• 9th Free Reading Unit.  Surprising Research About How Friendships Are Made.

Cover proximity shot

(This posting includes handouts which you are welcome to use with your students.)

See  Reading Units: Reading for Insights (Introduction)  for an introduction to these reading units.

Article & Study Guide for Proximity: The Most Important Factor in Making a Friendship is How Close You Are Physically (and excerpts)

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• DON’T Teach This as an ESL Speaking Skill

Reduced Forms 2 Cover shot

(This posting includes a handout which you are welcome to use with your students and a link to a video.) *

In the video, I explain how ESL teachers can best help their students deal with reduced forms of speech. Some examples of reduced forms are
• whaddya (what are you)
• gonna (going to)
• din (didn’t)
• isn (isn’t)
•  cha > / t / + you) > I want you to start now.

It’s vital that we help students UNDERSTAND what OTHER PEOPLE are saying when they use these, but it’s COUNTER-PRODUCTIVE to tell students to use these when they speak.

The link to the video and two handout-activities

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• Getting The Most Out of Information-Gap Chart Activities PART 2 (Vocabulary Reinforcement)

Cover info gap 2 shot

(This posting includes a handout which you are welcome to use with your students.)

You can see my video discussing Part 1 & Part 2 here: VIDEO Getting The Most Out of ESL Information-Gap Activities: Six Recommendations

I have found these information-gap chart pair-activities to be a great go-to interactive activity when I’d like to review and reinforce vocabulary words and conversation strategies. And best of all, they are quite easy to make and customize.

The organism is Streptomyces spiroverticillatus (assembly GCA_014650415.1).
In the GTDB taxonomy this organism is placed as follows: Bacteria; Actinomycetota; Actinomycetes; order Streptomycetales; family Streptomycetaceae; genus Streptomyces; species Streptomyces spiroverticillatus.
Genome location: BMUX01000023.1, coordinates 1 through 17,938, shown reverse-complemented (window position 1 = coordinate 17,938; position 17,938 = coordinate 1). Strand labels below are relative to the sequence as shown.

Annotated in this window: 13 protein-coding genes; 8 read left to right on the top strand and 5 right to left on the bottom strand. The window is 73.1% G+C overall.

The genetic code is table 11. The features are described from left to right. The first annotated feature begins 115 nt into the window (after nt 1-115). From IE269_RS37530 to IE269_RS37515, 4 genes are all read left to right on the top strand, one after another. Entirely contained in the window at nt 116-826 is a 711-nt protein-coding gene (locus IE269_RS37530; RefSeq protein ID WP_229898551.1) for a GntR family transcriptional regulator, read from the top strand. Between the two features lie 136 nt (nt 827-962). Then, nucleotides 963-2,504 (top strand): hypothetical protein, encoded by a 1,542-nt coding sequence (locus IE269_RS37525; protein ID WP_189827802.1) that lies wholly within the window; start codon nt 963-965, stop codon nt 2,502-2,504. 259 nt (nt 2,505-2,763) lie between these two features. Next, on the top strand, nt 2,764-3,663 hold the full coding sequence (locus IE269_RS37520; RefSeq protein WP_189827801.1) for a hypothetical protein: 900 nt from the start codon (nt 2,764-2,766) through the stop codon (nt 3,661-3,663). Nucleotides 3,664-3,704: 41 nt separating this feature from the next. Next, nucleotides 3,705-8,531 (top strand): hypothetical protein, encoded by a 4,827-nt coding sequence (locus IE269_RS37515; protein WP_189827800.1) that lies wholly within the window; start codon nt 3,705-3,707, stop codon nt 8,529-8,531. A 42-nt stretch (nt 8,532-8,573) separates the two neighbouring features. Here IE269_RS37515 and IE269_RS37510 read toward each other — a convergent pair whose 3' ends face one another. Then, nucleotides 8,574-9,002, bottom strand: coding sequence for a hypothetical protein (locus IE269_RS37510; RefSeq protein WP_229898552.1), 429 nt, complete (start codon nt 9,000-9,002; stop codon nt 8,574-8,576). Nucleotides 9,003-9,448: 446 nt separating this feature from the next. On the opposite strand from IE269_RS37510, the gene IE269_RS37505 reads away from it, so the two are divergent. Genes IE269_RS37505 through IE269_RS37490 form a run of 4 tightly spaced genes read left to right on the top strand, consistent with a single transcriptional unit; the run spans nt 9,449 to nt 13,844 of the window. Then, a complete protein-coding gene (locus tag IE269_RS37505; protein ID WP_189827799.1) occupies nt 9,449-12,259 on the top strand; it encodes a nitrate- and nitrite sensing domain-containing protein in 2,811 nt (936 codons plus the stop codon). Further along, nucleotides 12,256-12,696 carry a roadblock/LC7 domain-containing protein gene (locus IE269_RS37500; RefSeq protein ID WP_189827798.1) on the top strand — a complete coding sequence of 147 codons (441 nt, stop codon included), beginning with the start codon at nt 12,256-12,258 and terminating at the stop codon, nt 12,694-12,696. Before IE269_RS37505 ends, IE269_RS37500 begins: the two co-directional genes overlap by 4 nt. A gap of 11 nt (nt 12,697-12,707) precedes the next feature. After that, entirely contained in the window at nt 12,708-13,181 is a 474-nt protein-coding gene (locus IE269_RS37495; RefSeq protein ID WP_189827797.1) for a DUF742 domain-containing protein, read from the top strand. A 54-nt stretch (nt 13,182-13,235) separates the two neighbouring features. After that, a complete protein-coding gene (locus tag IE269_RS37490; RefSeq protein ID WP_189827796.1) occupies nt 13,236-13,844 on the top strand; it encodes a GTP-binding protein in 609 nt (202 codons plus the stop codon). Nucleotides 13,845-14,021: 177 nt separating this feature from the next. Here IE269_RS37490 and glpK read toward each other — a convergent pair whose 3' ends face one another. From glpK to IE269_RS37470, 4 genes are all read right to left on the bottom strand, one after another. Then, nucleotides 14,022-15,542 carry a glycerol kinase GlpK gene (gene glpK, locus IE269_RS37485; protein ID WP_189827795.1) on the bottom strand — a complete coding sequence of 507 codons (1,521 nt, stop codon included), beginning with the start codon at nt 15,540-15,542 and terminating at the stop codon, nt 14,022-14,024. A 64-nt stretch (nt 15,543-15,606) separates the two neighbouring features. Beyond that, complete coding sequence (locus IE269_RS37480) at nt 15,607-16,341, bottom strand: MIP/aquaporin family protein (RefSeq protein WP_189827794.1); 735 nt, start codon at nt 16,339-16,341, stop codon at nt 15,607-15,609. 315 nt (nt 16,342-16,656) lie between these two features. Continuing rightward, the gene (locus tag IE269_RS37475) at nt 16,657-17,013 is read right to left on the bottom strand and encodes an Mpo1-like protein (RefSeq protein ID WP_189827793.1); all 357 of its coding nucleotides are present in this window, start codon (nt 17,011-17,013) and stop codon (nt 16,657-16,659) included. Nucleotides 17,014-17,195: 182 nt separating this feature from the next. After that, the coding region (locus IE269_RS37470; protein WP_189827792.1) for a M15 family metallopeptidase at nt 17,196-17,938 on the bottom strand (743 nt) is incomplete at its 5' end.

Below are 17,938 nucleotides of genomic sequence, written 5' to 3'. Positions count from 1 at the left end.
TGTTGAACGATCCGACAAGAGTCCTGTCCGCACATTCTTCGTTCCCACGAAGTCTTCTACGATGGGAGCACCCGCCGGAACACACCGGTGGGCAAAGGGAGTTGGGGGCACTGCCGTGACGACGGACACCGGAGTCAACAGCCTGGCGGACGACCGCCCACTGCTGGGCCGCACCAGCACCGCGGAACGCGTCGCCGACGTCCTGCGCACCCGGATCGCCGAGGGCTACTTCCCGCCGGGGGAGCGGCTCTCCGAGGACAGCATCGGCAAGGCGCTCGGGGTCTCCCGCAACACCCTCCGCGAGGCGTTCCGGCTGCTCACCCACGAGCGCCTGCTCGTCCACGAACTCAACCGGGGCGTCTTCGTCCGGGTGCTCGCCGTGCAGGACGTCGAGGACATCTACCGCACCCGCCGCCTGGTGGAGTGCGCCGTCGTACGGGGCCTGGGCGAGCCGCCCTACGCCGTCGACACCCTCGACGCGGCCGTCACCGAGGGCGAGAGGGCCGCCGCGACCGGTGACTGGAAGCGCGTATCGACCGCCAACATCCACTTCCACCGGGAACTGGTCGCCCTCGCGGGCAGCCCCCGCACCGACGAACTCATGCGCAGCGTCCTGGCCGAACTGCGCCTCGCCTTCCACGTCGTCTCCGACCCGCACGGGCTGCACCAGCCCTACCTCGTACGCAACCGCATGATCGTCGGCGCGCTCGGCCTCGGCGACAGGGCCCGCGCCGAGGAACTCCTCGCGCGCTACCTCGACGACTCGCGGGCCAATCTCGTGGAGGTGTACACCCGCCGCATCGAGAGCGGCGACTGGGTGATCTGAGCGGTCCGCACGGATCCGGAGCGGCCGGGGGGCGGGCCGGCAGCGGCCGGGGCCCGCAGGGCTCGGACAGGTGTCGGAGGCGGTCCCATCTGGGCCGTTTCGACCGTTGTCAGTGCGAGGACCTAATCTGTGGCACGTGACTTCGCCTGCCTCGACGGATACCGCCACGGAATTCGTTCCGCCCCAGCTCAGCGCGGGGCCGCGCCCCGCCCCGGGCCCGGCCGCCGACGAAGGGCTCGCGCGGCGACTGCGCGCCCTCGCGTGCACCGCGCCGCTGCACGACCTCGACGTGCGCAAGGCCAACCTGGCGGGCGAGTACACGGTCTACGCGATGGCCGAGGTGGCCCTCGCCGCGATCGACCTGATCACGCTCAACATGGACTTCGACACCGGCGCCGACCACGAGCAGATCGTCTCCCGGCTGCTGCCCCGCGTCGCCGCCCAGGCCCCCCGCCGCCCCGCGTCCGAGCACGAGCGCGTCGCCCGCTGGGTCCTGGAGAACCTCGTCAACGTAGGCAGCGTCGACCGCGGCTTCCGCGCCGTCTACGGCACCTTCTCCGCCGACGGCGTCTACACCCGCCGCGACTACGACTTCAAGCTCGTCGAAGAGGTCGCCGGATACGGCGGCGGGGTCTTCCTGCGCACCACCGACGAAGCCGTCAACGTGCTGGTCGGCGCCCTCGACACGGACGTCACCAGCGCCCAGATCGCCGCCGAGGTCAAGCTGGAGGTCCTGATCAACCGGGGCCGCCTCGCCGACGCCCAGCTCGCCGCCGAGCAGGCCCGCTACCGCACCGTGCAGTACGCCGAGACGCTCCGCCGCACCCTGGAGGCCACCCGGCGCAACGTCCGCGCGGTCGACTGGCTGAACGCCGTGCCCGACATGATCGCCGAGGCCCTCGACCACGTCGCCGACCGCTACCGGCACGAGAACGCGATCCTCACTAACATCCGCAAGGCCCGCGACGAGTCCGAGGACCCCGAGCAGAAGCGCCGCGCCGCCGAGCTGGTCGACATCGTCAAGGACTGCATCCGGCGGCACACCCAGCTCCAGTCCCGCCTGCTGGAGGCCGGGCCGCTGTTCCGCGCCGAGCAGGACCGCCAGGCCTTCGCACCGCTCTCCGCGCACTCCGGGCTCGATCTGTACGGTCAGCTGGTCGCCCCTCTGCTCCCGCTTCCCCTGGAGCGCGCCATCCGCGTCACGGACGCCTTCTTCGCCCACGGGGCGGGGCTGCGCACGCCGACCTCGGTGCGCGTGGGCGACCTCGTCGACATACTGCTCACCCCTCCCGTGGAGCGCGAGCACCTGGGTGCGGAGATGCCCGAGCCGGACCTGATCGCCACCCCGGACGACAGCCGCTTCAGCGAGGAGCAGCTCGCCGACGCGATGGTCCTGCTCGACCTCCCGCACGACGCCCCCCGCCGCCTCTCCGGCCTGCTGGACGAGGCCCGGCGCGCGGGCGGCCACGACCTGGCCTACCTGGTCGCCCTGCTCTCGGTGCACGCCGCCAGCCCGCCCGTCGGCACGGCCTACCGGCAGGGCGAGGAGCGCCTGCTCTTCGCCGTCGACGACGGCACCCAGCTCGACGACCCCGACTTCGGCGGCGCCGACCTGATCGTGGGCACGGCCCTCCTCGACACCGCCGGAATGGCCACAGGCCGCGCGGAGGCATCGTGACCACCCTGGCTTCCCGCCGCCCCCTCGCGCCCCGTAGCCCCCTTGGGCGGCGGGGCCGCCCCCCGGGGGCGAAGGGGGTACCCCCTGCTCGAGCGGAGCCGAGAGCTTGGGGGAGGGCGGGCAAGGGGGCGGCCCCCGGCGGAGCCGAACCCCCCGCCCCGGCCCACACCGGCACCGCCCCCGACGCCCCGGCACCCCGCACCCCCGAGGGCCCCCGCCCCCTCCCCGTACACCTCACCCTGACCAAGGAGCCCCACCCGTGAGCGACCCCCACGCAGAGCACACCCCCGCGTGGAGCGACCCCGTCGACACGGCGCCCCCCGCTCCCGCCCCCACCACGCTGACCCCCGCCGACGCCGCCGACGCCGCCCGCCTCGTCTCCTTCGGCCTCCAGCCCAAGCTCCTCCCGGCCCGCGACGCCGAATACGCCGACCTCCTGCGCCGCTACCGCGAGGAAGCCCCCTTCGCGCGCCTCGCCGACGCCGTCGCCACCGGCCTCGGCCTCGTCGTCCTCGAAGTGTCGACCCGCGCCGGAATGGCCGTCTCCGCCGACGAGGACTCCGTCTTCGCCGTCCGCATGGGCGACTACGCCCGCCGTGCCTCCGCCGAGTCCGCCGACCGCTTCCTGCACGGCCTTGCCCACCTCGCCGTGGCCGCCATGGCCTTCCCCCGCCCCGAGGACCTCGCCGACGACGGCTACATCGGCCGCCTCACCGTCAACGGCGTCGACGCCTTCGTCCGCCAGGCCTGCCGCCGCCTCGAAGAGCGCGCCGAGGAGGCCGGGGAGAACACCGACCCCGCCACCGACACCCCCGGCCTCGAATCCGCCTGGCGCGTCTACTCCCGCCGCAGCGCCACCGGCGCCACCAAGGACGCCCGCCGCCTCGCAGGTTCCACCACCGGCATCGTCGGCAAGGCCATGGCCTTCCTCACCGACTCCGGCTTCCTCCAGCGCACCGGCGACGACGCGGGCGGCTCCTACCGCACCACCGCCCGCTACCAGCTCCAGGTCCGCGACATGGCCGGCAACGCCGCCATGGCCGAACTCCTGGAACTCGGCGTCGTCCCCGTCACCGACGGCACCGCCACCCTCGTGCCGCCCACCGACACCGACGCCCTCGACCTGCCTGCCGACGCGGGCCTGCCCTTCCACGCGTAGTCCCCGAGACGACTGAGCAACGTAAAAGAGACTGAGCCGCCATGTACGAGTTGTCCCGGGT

In my previous posting, PART 1, I shared a chart in which the categories were:

Relationship         Personality         Birth Year

Cover Info Part 1 shot

See • Getting The Most Out of Information-Gap Chart Activities PART 1

I had made that one because I wanted to review vocabulary for relationships like cousin, nephew, niece, and aunt, and for personalities like serious, cool, and funny.  Later in the course after students had developed more vocabulary, I revised the chart to so that they could review:

Slide 1 less familiar

I’ve also made charts that included some of these categories:

Slide 2 categories

Here are two sites that have been helpful for the vocabulary in these categories:

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• Getting The Most Out of Information-Gap Chart Activities PART 1

Cover info Part 1 shot

(This posting includes a handout which you are welcome to use with your students.)

You can see my video discussing Part 1 & Part 2 here: VIDEO Getting The Most Out of ESL Information-Gap Activities: Six Recommendations

At first glance, these activities can appear to be just a fun way for students to interact with each other. However, the more I’ve worked with and developed them, the more I realize what an effective skill-building tool they can be.

For this PART 1 posting, I’ll…
1) briefly review what an information gap activity is.
2) describe three important ways to make these most effective for students and the mistakes that teachers sometimes make with these.

In my next posting, PART 2, I’LL …
3) explain ways to customize them to review and reinforce vocabulary words and conversation strategies.
4) include more samples of these types of information-gap activities.

Here is an example of an information gap activity and a common mistake teachers make with them.

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